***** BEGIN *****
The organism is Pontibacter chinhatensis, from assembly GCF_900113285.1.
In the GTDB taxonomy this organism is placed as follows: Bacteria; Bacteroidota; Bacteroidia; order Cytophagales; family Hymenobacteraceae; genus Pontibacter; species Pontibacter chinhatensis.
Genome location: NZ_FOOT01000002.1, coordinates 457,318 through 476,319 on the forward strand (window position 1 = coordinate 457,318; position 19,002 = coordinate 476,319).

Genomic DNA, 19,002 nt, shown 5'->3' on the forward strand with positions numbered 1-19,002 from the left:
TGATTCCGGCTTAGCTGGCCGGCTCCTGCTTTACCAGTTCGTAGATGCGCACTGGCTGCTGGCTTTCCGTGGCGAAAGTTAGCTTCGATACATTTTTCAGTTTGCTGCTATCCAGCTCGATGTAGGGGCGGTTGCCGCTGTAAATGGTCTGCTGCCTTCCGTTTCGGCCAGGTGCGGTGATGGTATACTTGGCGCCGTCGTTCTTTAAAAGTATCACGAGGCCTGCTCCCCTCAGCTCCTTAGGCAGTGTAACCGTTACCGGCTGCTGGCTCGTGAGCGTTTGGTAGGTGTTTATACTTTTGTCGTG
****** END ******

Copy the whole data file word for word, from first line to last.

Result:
The organism is Pontibacter chinhatensis, from assembly GCF_900113285.1.
In the GTDB taxonomy this organism is placed as follows: Bacteria; Bacteroidota; Bacteroidia; order Cytophagales; family Hymenobacteraceae; genus Pontibacter; species Pontibacter chinhatensis.
Genome location: NZ_FOOT01000002.1, coordinates 457,318 through 476,319 on the forward strand (window position 1 = coordinate 457,318; position 19,002 = coordinate 476,319).

Genomic DNA, 19,002 nt, shown 5'->3' on the forward strand with positions numbered 1-19,002 from the left:
TGATTCCGGCTTAGCTGGCCGGCTCCTGCTTTACCAGTTCGTAGATGCGCACTGGCTGCTGGCTTTCCGTGGCGAAAGTTAGCTTCGATACATTTTTCAGTTTGCTGCTATCCAGCTCGATGTAGGGGCGGTTGCCGCTGTAAATGGTCTGCTGCCTTCCGTTTCGGCCAGGTGCGGTGATGGTATACTTGGCGCCGTCGTTCTTTAAAAGTATCACGAGGCCTGCTCCCCTCAGCTCCTTAGGCAGTGTAACCGTTACCGGCTGCTGGCTCGTGAGCGTTTGGTAGGTGTTTATACTTTTGTCGTG